Black Friday: Online shopping dominance keeps high streets quiet

Shopping centres appeared relatively empty as the dominance of online shopping continued to rise for Black Friday purchases.

The quiet high streets came as industry figures warned that the US retail import was not necessarily the best for businesses, or consumers.

Richard Hyman, a retail industry adviser, said the concept of Black Friday was “bonkers” for UK retailers, adding: “The whole thing is smoke and mirrors.”

Mr Hyman said: “It’s encouraging people to buy at a discount when most retailers are not structured to sell at a discount.

“Black Friday sucks business forward from Christmas at a discounted margin, it’s really not very clever.”

Black Friday
Shops in Canterbury, Kent, display offer posters ahead of Black Friday sales (Gareth Fuller/PA)

This leaves businesses with few options, he added.

“Do you discount regular products that hit your margins, or do you buy in special products to mitigate that hit?”

Those special products, he added, were “bound to be inferior”.

“Most retailers, I would say, would really rather not do it if they felt they could,” he said.

Some retailers have decided to opt out of Black Friday this year, including Marks & Spencer.

Meanwhile, an investigation by consumer group Which? found nine out of 10 Black Friday deals they investigated could be purchased for the same, or a cheaper price, at different times of the year.

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Beware — our investigation has found that out of 94 products we tracked only 13% were at their cheapest ever price on Black Friday.

— Which? (@WhichUK) November 20, 2018

Cyber security chiefs at GCHQ have also advised shoppers to be wary of risks and to take precautions when buying online, such as using the guest checkout and having a separate “super-protected” password for your email account.

Despite the usual buzz around the shopping event, research also suggested shoppers’ interest in Black Friday may be plateauing.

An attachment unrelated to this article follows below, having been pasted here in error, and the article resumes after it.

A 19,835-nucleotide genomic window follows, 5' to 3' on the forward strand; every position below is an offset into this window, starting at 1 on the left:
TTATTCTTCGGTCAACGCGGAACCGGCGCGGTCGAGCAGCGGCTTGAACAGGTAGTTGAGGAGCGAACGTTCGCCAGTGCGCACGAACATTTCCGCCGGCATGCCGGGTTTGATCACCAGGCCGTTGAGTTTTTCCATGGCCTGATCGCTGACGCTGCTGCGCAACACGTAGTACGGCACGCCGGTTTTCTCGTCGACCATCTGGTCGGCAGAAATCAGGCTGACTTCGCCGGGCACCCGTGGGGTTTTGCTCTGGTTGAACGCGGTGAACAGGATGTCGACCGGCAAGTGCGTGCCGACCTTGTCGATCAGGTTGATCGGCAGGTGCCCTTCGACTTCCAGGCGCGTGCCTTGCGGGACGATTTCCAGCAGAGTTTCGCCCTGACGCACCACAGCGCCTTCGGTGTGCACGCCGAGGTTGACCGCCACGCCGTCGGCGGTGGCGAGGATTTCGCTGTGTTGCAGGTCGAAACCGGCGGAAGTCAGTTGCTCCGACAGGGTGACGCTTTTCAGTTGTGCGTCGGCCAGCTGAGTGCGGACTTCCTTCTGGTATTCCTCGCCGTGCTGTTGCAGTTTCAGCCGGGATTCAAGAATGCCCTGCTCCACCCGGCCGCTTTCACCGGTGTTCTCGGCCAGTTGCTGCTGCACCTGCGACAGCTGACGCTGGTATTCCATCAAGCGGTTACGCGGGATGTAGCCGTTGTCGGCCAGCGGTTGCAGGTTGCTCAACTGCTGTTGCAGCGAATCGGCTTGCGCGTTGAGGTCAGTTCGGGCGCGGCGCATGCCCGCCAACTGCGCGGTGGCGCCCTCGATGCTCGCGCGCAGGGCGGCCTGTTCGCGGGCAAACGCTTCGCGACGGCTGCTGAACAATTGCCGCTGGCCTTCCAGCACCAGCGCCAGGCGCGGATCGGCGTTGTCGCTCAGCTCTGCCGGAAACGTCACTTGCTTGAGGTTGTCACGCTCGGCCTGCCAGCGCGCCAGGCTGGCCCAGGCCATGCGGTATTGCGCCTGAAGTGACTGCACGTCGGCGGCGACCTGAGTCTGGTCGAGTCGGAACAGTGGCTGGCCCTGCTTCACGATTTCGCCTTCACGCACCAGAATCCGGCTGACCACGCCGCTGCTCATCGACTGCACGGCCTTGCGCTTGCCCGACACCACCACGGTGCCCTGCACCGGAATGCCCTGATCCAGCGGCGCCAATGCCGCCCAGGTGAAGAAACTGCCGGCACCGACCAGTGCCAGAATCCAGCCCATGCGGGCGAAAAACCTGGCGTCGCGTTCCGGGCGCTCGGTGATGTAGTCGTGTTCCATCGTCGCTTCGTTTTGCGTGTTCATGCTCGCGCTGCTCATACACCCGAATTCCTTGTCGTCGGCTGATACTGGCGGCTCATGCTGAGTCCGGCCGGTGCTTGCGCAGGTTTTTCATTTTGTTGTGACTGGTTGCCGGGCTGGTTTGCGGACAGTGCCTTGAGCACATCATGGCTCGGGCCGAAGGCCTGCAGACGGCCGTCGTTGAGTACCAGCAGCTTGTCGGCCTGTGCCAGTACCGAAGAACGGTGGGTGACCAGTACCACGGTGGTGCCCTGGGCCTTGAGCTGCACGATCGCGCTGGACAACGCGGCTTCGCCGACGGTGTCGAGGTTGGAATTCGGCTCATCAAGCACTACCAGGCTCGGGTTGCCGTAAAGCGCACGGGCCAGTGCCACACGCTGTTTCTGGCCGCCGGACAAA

Almost two-thirds of the 2,000 UK adults polled by technology provider Aptos said they “don’t wait for deal days” to make purchases, with more than half saying they “don’t trust retailers” to provide the best deals.

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A PwC survey also revealed the buzz around Black Friday deals may have depleted both in store and online. The average shopper, they anticipated, would splash £234 over the weekend, the same amount as 2017.

Half of the 2,000 UK adults PwC surveyed said they were not interested in Black Friday sales, and 11% would intentionally avoid stores.

Retailer group The New West End Company, which represents three key shopping streets in central London, predicted the same turnover as 2017, £150 million, across the 2018 Black Friday weekend.

The group, which represents retailers on Oxford Street, Bond Street and Regent Street, said they did not expect the “mad crowds” seen in previous years. The group have instead focused on in-store events and pop-up shops to drive people into store, such as the Google Pixel “Curiosity Rooms” on Regent Street.

Kyle Monk, head of insight, said: “It’s been a challenging year for retailers in terms of the headlines.

“Retailers are doubling down and investing more, and that’s why they’re expecting a flat trend, as opposed to a negative one.”

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Other retailers – including Carphone Warehouse, Currys PC World and John Lewis – have all reported busy online shopping periods since they launched their Black Friday sales on Thursday night.

Carphone Warehouse said it received 14 orders per minute on its site, with the Samsung Galaxy S9 and Apple iPhone XR being the most popular items.

Currys PC World said it had seen a 623% increase in computing sales on 2017’s figures, and 61% of their online purchases were made via mobile devices.